Hilarious yet melancholy, Ben Sharrock's beautiful, ambitious debut shines a light on the absurdity of Britain's immigration system
Like many aspects of day-to-day life in Tory Britain, the casual cruelty and ineptitude of our asylum system is one of those things that would be funny if it weren’t so tragic. It's this absurdity that writer-director Ben Sharrock taps in to for his triumphant debut feature Limbo, a film that possesses the same kind of balance of tragic melancholy and deadpan hilarity that defines the work of Nordic masters like Aki Kaurismaki and Roy Andersson, shot through with a subtle but righteous rage at the UK's treatment of refugees.
Set on a windswept island in the Outer Hebrides, Limbo takes us in to the lives of four migrants from Syria, Afghanistan, Nigeria, and Ghana, who live together in a small house, waiting for their letters to confirm the success of their asylum applications. Our lead among the four is Syrian musician Omar (Amir El-Masry), who spends his days carrying around his oud (a sort of Middle Eastern lute) and worrying about his brother, who stayed behind to fight.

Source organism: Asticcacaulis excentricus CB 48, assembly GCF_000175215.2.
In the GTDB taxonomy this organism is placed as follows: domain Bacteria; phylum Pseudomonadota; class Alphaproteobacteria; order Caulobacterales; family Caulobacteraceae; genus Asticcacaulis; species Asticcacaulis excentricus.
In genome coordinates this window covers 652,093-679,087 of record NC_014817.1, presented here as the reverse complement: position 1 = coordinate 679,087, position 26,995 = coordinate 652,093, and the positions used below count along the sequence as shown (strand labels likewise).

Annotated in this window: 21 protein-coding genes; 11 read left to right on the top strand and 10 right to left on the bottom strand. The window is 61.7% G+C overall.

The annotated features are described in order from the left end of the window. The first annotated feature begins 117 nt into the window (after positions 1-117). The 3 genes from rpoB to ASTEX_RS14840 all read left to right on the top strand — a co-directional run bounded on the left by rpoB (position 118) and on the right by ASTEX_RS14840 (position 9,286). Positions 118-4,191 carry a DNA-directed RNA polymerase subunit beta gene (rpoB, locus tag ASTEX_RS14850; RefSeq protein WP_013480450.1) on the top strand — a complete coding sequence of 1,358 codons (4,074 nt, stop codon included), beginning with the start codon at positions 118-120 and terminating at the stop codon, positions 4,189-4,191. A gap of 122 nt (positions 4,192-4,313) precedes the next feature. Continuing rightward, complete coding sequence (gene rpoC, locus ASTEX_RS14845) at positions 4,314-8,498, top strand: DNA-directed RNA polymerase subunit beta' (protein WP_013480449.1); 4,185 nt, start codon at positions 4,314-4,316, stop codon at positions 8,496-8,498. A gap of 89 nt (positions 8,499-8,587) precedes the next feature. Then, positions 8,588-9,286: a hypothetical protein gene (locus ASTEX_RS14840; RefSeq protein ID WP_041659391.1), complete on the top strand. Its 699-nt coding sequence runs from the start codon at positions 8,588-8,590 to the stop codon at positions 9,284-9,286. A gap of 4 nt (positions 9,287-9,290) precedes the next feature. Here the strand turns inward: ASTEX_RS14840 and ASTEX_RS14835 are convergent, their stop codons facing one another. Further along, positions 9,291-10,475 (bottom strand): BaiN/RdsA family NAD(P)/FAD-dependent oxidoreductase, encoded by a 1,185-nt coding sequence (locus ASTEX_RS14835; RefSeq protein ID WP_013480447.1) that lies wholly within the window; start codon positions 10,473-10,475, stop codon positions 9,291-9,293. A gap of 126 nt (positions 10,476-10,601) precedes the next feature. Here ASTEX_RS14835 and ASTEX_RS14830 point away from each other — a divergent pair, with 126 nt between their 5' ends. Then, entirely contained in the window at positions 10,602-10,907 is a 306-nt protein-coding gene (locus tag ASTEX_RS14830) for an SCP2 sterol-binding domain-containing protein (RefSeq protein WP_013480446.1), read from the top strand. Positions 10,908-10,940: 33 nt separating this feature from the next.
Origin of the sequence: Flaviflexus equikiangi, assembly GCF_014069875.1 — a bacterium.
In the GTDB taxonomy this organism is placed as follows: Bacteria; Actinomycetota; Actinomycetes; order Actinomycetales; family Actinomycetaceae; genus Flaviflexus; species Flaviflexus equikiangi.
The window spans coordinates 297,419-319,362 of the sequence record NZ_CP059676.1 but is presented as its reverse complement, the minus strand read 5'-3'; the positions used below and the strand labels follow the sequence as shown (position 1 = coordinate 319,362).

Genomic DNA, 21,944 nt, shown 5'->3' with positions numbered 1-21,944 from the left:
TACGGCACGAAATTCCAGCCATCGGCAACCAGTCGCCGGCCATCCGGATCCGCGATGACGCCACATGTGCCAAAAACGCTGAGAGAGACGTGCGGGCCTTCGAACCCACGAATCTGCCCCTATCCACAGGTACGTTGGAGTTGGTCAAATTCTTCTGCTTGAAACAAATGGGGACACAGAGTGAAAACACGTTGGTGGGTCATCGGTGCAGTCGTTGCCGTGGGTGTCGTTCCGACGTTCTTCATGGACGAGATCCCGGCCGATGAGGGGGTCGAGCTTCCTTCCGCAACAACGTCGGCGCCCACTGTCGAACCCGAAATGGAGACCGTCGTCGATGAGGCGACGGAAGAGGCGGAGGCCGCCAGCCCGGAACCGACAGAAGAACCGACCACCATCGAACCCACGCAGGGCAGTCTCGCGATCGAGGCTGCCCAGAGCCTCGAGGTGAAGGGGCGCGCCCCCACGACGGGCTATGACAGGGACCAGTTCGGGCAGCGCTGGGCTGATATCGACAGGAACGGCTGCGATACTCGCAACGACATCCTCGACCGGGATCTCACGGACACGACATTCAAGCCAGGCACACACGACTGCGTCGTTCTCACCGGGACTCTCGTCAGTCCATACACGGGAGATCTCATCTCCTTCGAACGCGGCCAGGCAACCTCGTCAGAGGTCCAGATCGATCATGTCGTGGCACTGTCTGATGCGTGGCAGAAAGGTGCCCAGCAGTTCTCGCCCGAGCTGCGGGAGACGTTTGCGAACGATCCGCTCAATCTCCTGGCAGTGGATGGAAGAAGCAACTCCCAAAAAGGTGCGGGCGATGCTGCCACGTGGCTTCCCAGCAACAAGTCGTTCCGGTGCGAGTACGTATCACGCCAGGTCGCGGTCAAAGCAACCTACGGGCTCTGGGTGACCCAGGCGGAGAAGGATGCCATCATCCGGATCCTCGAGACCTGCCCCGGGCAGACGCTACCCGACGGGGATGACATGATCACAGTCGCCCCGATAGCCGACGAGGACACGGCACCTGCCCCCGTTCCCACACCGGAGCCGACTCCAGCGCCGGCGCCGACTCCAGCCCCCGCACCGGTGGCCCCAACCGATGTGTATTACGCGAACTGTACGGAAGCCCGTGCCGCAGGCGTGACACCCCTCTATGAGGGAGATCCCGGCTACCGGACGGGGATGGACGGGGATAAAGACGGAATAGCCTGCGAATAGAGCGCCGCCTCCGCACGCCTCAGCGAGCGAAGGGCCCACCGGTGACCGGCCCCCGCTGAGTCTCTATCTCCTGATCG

El-Masry is a compelling lead, and he’s ably supported by a series of hilarious and touching performances. Limbo contains the biggest cinematic laughs I’ve had all year, Sharrock’s witty writing matched by perfect line deliveries and imaginative shots that pack in extra visual jokes right in the middle of a gag. As well as simply being incredibly funny, these jokes add a warmth to proceedings that extends from Omar’s housemates – in particular sweet Freddie Mercury fan Farhad (Vikash Bhai) – to the island’s Scottish locals.
In one brilliant scene, a car of four local teens pulls up to Omar, asking him if he’s a terrorist or a rapist, before promptly offering him a lift back to his house so that he doesn’t get caught in the rain. Sharrock makes powerful use of this contrast between these un-PC kids who still ultimately see Omar as a fellow human, and the more studied language of the authorities who couldn’t care if he lived or died.
Amongst the laughs, Sharrock makes sure we never forget the brutality of the British asylum system and the lives it costs. A boxy aspect ratio traps the characters, and the rugged wild beauty of the island is always far away or at the edge of frame, the freedom it represents kept at an arm’s length. Gorgeous, ambitious camerawork is everywhere in Limbo – there isn’t a single element of filmmaking here that lacks love and attention. In what has already been a banner year for debut movies, from Babyteeth to Residue to Saint Maud, this is another shining light that promises exceptional things from a thrilling new director.
Limbo was screened as part of the BFI London Film Festival 2020. Find out more and get showtimes here.Where to watch